However, it does point to an effort to do better in China where BA has had mixed success. BA’s route from London Heathrow to Chengdu was suspended this month and BA faces very strong competition from Cathay Pacific on the London – Hong Kong route.

Finnair Unveils Airbus A350 Cabins

London Air Travel » Beijing

Finnair Airbus A350 Business class cabin
Finnair Airbus A350 Business class cabin

Over the past fifteen years, Finnair has been steadily, but surely, building a niche as the European airline that provides the most efficient link between Europe and Asia via its hub in Helsinki.

In 2000, Finnair served just three destinations in Asia. Now, it serves 15 destinations. Finnair also serves a number of cities without direct links to London including Chongqing and Xi’an in China and Nagoya and Osaka in Japan.

Unfortunately, this has yet to translate into long term profitability for the airline. On Friday, Finnair joined the list of European airlines to issue a profit warning.

However, the airline is committed to its strategy and aims to double revenues from Asia by 2020. This week, Finnair revealed the interiors for its new Airbus A350 aircraft which will replace its quad-engine Airbus A340 aircraft and ply routes from Helsinki to Asia from mid 2015.

The airline has 11 firm orders for Airbus A350 aircraft, and a further 8 options.

The aircraft will initially be deployed on flights to Shanghai, Bangkok and Beijing in 2015. Hong Kong and Singapore will be served by the A350 in 2016.

In business class, Finnair has opted for the Zodiac Cirrus III seat which American Airlines (Boeing 777-300 flights only), Air France and Cathay Pacific have also adopted.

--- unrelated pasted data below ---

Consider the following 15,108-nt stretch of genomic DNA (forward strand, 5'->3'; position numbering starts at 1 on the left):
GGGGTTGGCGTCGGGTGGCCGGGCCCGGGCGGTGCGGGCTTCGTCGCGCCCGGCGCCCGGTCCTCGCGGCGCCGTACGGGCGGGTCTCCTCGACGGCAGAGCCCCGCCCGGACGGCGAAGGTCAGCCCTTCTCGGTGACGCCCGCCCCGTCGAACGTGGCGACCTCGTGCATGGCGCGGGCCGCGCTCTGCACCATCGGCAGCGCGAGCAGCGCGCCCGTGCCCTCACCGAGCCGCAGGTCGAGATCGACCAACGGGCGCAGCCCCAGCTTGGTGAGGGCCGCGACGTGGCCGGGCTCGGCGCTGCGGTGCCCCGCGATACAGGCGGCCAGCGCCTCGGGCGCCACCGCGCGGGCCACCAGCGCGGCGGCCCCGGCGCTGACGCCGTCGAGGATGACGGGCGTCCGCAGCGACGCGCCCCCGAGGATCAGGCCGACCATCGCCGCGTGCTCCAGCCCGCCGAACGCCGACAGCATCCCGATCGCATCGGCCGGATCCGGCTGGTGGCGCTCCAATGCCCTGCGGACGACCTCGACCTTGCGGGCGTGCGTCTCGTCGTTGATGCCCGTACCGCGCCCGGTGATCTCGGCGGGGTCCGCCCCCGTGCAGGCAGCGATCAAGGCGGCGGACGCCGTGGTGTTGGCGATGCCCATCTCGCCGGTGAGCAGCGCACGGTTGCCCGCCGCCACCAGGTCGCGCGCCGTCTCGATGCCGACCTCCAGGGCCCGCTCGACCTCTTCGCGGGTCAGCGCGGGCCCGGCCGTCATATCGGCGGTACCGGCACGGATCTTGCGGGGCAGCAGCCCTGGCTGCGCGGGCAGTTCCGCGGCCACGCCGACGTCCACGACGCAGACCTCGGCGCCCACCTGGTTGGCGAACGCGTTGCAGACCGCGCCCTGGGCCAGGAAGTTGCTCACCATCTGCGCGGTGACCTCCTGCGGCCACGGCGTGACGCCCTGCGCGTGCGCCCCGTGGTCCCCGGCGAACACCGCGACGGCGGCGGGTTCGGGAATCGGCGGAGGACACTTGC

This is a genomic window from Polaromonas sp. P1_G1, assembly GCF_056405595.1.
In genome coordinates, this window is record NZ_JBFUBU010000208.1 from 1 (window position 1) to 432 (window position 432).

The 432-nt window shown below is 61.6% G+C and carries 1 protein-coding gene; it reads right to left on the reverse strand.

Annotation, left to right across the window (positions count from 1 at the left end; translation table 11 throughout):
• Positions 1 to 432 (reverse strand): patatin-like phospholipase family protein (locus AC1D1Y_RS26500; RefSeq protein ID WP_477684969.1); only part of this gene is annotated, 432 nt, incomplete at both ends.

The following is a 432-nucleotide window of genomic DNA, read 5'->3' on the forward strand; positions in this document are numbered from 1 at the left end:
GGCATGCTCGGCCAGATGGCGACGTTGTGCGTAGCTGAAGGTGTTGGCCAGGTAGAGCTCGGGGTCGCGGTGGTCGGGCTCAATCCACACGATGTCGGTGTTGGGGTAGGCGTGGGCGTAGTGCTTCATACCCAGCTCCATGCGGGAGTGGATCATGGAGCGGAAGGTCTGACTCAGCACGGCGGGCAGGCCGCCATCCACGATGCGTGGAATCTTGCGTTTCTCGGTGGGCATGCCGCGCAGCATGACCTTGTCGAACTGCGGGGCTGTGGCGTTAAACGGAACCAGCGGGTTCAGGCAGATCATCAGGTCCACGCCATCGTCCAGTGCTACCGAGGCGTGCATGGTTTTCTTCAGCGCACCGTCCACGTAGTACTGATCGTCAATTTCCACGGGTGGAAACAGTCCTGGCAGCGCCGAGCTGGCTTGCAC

This seat provides both a fully flat bed and direct aisle access for all passengers, which is increasingly becoming standard for business class cabins. Finnair’s seat will also include touchscreen in flight entertainment and AC and USB power sockets. There will be a total of 46 seats in the cabin.

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Where is Flight MH370 asks BBC2’s “Horizon”

London Air Travel » Beijing

The disappearance of Malaysia Airlines flight MH370 on 8 March 2014 continues to be one of the greatest aviation mysteries in recent times.

In spite of the fact that more than three months have passed since the loss of the aircraft, its black box has yet to be located.

Furthermore, whilst it was thought that the aircraft was lost in the southern Indian Ocean, this has now been discounted after an extensive search operation.

On Tuesday 17 June 2014, BBC2’s Horizon tells what it claims to be the inside story of the search for flight MH370, with access to those on the frontline in the southern Indian Ocean and the British satellite engineers who tracked the plane’s final hours.

The film reveals how MH370 disappeared in a radar blind spot; what investigators believe happened to the aircraft in its last minutes; and how the area in which it could be found is still to be searched.

Horizon also examines the new technologies, like black box streaming and enhanced air traffic surveillance, that mean an airliner should never vanish without trace again.

MH370 – A special by Monocle 24’s “The Foreign Desk”

London Air Travel » Beijing

In the three weeks that have passed since the disappearance of Malaysia Airlines flight MH370 much of the media coverage has been of highly variable quality.

With so few facts but insatiable demand from audiences (CNN in North America has doubled its audience in its main demographic by devoting near blanket coverage to the story), news organisations have had to rely heavily on speculation and guess work.

Continue reading “MH370 – A special by Monocle 24’s “The Foreign Desk””